Data loggers can handle relatively slow signal measurements. They are instrumental in recording these signals for long periods like days, weeks, months, or even years. Data loggers are installed in fixed locations to measure parameters over extended durations and write the collected data to removable memory devices or upload it to external storage.

There are limited inputs in a data logging system like temperature, voltage, humidity, and a few other measurable parameters. So we can think of data loggers as similar to DAQ since they fulfill the need for data monitoring and acquisition, but there are significant differences in how they function.

What can they sample, and what are their sampling rates?

Manufacturers design data loggers to capture slow signals like temperature, humidity, air quality, or conditional factors that gradually change over time. Some data loggers monitor for glitches and short circuits. These are sporadic and may only occur once or twice over several days, weeks, or months.

The sample rates of data loggers are one sample per second up to 100 samples per second per channel. Data loggers can be installed in limited storage spaces and yield monitoring and recording facilities for a long time.

How much data can they store?

Data loggers store all the monitored and recorded data in their internal memory. Data loggers measure memory in kilobytes or megabytes. The storage capacity of data loggers differs depending on the model and features.

Some data loggers have a large memory but poor battery life. They need periodic manual inputs to ensure enough power to function appropriately. Many data loggers offer real-time data recording through wireless connections and GPS. Because the device automatically uploads to a computer, its storage capacity is relatively large.

With data logger manufacturers developing new technologies for 2022, many of the recent more advanced data loggers directly upload the data to cloud servers. However, the storage capacity of a basic data logger still depends on the size of its internal memory or a removable memory card (SD card).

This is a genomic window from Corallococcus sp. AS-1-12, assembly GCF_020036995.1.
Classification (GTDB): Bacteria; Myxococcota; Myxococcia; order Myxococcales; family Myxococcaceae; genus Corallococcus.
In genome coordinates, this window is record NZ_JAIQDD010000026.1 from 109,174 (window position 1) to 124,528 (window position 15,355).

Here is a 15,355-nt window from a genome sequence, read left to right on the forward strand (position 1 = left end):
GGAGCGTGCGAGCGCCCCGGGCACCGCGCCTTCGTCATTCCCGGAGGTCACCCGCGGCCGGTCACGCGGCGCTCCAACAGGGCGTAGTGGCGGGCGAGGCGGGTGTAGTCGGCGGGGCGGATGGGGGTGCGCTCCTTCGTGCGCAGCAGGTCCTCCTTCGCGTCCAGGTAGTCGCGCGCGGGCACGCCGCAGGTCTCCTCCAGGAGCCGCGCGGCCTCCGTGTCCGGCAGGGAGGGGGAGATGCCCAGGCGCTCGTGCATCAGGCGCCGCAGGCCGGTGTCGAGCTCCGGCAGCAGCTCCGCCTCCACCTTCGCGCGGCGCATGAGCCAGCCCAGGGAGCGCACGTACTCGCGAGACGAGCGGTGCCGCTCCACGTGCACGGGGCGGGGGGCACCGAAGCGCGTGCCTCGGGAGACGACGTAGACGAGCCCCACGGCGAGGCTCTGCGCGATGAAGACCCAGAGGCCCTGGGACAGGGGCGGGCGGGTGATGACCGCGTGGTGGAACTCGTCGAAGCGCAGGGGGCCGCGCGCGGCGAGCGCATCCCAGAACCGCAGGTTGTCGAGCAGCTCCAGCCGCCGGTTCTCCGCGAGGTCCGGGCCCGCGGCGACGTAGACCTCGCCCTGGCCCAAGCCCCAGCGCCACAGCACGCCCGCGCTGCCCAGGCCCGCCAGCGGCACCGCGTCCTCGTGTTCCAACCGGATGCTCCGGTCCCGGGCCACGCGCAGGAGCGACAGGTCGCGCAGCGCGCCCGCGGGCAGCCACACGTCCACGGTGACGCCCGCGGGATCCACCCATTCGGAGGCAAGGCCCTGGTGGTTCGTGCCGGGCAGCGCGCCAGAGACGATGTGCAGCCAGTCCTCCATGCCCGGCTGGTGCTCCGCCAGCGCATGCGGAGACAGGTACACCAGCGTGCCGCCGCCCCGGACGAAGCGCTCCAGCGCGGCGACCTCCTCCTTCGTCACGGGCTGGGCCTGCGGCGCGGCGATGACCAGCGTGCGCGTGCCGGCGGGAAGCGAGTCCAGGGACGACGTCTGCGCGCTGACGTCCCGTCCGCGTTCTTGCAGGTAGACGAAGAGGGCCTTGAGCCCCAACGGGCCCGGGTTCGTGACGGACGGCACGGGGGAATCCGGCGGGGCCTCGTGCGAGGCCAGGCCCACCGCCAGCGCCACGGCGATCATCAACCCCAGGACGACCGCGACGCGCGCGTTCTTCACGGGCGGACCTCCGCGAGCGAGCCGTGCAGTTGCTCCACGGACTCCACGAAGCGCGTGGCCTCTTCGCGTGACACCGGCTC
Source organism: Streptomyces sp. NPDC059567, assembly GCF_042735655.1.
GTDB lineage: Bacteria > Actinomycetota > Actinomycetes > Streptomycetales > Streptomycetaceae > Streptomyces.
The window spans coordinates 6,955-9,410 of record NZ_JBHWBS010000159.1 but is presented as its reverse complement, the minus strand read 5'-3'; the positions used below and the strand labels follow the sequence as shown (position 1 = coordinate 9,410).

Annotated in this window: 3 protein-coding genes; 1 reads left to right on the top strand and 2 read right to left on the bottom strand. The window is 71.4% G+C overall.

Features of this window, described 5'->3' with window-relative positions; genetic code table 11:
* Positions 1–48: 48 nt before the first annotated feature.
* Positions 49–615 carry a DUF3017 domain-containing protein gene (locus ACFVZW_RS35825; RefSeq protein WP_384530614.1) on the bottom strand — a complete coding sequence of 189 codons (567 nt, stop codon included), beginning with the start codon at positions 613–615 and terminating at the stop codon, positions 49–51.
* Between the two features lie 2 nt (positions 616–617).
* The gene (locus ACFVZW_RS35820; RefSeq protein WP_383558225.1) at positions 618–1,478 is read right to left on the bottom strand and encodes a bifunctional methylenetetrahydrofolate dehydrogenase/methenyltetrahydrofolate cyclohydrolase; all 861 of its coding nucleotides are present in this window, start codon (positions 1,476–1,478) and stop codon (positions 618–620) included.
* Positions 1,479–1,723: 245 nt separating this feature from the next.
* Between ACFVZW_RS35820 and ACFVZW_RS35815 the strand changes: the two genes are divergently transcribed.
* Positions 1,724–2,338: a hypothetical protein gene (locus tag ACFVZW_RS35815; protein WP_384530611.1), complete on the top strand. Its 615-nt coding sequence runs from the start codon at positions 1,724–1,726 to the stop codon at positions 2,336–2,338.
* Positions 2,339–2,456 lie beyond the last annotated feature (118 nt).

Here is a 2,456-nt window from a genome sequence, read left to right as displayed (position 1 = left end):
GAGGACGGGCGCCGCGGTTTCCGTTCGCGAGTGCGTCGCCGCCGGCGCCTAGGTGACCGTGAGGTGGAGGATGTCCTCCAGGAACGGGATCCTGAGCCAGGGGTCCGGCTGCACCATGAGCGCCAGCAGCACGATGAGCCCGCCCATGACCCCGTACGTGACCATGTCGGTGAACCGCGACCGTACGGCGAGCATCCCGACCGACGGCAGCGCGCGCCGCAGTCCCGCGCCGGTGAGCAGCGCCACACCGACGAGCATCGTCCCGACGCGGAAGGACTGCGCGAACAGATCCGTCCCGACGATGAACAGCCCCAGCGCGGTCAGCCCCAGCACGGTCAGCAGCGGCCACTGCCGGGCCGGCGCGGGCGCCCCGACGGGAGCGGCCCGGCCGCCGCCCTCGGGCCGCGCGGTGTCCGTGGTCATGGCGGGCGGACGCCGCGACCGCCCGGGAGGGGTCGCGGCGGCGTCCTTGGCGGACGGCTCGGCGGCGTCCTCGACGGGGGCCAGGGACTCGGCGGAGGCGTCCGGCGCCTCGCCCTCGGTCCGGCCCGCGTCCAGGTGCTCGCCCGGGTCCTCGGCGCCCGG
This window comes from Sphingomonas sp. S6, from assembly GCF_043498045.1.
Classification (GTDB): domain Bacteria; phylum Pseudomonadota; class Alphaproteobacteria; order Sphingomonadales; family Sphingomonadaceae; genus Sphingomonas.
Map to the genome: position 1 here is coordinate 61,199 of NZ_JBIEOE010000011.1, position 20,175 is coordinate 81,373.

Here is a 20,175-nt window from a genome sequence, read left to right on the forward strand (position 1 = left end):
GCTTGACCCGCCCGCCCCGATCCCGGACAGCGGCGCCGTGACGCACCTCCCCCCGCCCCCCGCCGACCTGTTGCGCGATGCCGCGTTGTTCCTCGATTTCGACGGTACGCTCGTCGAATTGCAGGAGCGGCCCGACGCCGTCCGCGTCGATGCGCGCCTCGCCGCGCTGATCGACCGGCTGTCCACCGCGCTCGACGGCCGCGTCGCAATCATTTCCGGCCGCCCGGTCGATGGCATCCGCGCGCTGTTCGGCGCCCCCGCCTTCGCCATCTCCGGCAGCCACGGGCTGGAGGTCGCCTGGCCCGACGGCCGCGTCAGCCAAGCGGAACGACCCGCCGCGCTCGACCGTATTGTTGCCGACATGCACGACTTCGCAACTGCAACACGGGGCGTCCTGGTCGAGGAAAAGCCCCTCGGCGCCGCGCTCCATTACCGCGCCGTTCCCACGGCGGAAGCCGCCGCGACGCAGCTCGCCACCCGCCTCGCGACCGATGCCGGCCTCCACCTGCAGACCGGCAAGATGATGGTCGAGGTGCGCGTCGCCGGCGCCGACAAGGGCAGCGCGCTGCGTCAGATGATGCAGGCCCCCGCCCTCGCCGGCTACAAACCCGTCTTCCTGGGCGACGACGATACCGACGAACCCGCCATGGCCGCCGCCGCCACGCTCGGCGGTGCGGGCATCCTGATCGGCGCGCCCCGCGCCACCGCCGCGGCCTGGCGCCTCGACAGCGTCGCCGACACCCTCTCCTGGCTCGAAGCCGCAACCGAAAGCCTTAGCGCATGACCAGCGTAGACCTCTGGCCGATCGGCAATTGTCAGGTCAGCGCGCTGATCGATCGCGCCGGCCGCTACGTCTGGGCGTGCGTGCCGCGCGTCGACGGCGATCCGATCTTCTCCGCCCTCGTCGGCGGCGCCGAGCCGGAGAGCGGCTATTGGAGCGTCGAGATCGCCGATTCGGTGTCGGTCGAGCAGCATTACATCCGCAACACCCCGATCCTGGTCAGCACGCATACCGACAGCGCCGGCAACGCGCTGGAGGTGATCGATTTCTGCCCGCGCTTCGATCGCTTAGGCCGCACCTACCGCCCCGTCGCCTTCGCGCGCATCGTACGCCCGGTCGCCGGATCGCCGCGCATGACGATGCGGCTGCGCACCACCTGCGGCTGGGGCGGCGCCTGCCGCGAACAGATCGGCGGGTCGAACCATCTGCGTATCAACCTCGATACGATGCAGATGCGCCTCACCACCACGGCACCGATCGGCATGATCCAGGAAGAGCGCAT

How do they offer real-time monitoring?

Most data loggers used for shipment, environmental control, and storage facilities come with a wireless interface, while others installed in factory settings come with WiFi or a wired system. We attach these systems to devices like mobile phones, laptops, and computers that access real-time data simultaneously to the data logger’s monitoring process. Many data loggers offer real-time monitoring through a built-in LCD that lets users see the most current measurements.

What types of environments are they used in?

There is no limit to the environments where we can utilize data loggers. Manufacturers of various goods can install data loggers in multiple settings, from measuring workers’ health and security in manufacturing spaces to monitoring air quality and temperature in hospitals and the healthcare sector. They have recently been installed on highways and roads to help the government with urban planning via a data-centric approach. 

With the talks of sustainability, energy conservation, and an awareness of the various environmental factors influencing different industries, data loggers have been instrumental in adhering to conscious and responsible decision-making. Data loggers have a broad potential to help numerous industries work with an informed and statistical approach. Unlike manual data collection, data loggers offer precision. This approach will enable a variety of industries to achieve the best processes by utilizing the accumulated data effectively.